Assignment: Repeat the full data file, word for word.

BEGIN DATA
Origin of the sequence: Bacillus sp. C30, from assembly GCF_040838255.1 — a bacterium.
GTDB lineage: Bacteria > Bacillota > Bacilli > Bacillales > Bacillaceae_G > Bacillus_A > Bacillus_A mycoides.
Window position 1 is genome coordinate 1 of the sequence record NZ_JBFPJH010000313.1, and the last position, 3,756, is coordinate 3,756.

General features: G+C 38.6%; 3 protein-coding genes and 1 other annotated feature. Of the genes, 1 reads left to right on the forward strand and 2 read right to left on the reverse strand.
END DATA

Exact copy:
Origin of the sequence: Bacillus sp. C30, from assembly GCF_040838255.1 — a bacterium.
GTDB lineage: Bacteria > Bacillota > Bacilli > Bacillales > Bacillaceae_G > Bacillus_A > Bacillus_A mycoides.
Window position 1 is genome coordinate 1 of the sequence record NZ_JBFPJH010000313.1, and the last position, 3,756, is coordinate 3,756.

General features: G+C 38.6%; 3 protein-coding genes and 1 other annotated feature. Of the genes, 1 reads left to right on the forward strand and 2 read right to left on the reverse strand.